Hours later, the U.S. State Department (and Embassy in Mexico) issued a "travel advisory", and also a public letter from Ambassador Tony Garza to Mexican officials railing about "warfare, kidnappings and random street violence (that) will have a chilling effect on the cross-border exchange, tourism and commerce so vital to the region's prosperity."

    If anyone had any doubt about our accusation that New York Times reporter Ginger Thompson and Washington Post reporter Mary Jordan had placed themselves at the service of media manipulation by U.S. officials - making themselves corrupted mercenaries to the agendas of the powerful - the orchestrated statements that have just come out of Washington and its Embassy reveal that what we called "an orchestrated media campaign" is real, it is active, and it has only just begun...

  • Power and autonomy in Bolivia: Santa Cruz and its sedition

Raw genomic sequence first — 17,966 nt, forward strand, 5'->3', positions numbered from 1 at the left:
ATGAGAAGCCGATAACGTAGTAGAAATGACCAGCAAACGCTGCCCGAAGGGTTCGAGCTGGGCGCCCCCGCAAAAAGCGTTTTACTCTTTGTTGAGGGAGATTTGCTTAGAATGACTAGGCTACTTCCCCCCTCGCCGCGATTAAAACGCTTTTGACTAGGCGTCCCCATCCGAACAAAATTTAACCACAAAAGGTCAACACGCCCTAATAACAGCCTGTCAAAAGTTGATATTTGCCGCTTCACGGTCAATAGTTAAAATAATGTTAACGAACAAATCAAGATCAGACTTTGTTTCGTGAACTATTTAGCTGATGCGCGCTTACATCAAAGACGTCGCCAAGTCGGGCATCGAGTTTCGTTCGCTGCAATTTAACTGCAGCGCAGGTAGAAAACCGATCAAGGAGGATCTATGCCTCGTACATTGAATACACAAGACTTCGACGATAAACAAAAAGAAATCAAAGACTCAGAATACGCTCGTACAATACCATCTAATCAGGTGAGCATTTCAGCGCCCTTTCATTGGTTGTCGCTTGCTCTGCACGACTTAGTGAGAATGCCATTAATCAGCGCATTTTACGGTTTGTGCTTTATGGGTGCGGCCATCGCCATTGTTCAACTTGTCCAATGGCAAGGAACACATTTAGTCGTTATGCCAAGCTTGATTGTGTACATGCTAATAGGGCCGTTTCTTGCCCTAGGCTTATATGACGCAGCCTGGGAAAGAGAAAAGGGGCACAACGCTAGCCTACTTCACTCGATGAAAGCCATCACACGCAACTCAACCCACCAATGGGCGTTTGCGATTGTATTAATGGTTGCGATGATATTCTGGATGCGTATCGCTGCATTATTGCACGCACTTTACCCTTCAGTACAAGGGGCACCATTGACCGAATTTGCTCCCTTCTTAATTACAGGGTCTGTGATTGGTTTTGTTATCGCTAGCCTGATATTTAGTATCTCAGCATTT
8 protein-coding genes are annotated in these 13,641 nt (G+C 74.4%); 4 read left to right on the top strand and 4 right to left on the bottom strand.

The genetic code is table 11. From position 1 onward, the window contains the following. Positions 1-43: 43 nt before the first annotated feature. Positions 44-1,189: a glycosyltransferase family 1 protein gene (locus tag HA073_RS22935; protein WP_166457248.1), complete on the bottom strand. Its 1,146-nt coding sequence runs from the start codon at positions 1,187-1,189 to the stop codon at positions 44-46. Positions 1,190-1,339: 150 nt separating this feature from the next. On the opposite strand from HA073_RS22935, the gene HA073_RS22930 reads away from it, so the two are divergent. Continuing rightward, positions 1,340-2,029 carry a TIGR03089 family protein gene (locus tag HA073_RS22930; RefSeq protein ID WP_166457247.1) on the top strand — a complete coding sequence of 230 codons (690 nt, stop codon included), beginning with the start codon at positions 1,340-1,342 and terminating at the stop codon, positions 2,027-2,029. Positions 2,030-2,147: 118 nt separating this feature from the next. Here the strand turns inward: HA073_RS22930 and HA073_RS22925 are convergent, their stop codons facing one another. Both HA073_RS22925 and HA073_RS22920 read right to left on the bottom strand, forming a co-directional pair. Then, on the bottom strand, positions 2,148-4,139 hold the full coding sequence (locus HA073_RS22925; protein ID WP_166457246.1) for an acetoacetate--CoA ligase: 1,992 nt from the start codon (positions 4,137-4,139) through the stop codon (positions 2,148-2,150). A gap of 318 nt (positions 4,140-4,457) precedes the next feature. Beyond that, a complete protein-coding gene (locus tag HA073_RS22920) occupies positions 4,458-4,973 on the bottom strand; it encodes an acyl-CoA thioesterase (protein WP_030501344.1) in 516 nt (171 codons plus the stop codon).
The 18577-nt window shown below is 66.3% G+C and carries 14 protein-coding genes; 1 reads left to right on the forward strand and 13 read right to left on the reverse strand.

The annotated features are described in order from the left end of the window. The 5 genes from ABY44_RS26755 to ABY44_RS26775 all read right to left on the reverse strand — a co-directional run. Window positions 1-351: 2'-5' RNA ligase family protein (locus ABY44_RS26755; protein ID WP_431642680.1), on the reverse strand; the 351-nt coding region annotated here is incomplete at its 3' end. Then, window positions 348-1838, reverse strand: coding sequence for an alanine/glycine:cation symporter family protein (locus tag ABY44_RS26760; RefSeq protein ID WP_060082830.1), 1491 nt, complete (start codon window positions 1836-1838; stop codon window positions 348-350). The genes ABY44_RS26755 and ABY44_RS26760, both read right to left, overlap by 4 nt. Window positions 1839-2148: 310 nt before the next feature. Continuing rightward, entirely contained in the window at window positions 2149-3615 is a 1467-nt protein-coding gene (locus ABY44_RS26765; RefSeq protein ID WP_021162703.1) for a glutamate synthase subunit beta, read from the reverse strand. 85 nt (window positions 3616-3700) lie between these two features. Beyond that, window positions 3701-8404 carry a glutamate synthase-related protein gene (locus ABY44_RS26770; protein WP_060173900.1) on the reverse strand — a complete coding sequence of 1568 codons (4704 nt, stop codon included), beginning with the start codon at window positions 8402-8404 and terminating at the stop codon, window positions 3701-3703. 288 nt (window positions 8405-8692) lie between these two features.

Among other things, the question that has echoed through my ears several times in the last few days is: what is the difference between the Aymara people – those from the countryside and those who live in the city of El Alto – and the autonomists from the city of Santa Cruz? Aren’t both groups saying and demanding the same thing as many of the movements in countries throughout Latin America – autonomy to make decisions, referendums to decide our future? And to be honest, the answer is always the same: no, it is not the same thing. But let’s look at that answer in more detail.
  • Daniel Webster and Robert Byrd

    My readers will know that no admirer of our US constitutional system am I.  For its antique and anti-democratic, even racist features are an important element of the elitism that I believe has led us to our present sorry state.


  • War possible . . . ?

    War possible in the next few years 1.htm
    By Carlos Alberto Montaner (subscription may be req'd)

    Would friends in the Narcosphere care to dissect Mr. Montaner or, at least, his opinions?